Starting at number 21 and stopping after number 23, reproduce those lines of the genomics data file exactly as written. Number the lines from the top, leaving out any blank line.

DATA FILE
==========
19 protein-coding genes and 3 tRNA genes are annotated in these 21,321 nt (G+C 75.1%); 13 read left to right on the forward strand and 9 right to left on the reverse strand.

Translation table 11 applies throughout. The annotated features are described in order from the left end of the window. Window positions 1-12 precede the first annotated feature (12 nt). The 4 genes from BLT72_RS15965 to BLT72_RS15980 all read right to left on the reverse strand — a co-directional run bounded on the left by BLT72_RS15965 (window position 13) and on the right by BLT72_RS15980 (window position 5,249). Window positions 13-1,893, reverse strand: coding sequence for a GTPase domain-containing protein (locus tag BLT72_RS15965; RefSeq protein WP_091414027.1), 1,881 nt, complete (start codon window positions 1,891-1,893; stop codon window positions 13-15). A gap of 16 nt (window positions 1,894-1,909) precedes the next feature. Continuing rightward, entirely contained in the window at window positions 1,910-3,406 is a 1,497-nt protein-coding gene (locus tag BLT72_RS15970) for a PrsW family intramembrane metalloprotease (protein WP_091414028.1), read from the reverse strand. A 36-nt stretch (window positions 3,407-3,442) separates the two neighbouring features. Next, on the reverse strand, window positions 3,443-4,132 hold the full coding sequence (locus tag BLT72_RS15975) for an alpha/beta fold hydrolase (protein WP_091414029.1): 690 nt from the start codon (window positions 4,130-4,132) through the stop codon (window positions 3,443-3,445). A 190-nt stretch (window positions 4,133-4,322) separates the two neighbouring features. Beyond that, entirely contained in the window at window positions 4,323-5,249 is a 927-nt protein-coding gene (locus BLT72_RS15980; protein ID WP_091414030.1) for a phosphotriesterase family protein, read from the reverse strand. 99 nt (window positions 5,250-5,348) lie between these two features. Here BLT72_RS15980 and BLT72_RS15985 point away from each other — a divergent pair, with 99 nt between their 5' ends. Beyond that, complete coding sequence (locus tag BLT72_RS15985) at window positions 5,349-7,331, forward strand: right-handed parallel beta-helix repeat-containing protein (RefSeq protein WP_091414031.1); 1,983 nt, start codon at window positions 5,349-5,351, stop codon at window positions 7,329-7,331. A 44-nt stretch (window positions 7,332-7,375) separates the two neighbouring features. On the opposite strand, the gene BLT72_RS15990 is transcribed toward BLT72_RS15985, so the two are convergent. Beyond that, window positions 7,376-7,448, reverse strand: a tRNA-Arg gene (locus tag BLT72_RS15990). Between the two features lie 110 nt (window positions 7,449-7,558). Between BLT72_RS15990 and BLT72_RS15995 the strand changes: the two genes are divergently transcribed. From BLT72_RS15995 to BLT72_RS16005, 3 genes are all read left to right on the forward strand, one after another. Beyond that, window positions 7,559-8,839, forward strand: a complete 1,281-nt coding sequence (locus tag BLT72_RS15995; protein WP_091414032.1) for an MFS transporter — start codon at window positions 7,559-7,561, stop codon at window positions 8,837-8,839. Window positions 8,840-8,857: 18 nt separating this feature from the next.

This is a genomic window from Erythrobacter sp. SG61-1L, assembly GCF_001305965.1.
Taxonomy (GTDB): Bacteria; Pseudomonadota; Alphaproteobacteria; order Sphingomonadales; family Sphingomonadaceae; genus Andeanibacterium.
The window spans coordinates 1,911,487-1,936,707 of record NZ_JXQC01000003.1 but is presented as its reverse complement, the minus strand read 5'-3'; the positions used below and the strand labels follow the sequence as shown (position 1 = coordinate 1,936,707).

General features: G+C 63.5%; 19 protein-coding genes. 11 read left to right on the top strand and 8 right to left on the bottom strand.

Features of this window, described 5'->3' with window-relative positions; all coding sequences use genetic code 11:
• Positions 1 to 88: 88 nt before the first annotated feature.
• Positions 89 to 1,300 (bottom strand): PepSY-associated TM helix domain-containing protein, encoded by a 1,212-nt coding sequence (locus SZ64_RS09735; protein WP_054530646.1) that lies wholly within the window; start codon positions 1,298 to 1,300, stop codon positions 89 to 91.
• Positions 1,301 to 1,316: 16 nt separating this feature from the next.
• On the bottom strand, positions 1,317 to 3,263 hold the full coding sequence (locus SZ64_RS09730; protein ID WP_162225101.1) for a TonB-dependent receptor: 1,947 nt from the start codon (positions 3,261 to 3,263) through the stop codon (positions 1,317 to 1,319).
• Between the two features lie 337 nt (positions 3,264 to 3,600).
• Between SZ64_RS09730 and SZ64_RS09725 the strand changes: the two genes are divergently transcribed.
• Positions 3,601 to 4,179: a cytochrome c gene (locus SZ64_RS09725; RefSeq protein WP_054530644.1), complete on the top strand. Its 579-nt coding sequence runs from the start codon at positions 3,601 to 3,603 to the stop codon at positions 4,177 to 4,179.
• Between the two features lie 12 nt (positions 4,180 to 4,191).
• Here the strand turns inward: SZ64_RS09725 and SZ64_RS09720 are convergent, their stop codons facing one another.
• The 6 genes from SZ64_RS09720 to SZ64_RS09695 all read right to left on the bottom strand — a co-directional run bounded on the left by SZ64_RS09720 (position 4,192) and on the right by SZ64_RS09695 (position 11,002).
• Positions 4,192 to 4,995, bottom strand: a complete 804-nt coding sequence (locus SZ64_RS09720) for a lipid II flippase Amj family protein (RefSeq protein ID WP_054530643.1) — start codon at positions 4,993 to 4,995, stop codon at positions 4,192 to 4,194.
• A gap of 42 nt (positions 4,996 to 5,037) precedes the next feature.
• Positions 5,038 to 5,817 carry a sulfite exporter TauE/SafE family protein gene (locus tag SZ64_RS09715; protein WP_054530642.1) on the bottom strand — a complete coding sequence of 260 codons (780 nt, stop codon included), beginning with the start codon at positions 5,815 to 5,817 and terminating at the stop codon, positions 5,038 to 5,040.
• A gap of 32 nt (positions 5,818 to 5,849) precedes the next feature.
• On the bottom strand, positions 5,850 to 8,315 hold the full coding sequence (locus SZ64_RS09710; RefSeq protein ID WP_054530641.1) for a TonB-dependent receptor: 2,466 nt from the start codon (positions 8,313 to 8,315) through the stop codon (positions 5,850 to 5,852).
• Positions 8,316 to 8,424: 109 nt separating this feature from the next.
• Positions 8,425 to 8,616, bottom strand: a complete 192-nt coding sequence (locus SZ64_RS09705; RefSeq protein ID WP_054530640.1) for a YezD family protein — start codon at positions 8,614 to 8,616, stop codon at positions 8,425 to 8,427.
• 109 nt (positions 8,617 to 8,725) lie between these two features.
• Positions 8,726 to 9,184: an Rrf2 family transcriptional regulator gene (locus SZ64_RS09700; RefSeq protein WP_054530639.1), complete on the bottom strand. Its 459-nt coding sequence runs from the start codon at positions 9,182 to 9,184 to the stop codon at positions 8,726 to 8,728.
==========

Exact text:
• A gap of 32 nt (positions 5,818 to 5,849) precedes the next feature.
• On the bottom strand, positions 5,850 to 8,315 hold the full coding sequence (locus SZ64_RS09710; RefSeq protein ID WP_054530641.1) for a TonB-dependent receptor: 2,466 nt from the start codon (positions 8,313 to 8,315) through the stop codon (positions 5,850 to 5,852).
• Positions 8,316 to 8,424: 109 nt separating this feature from the next.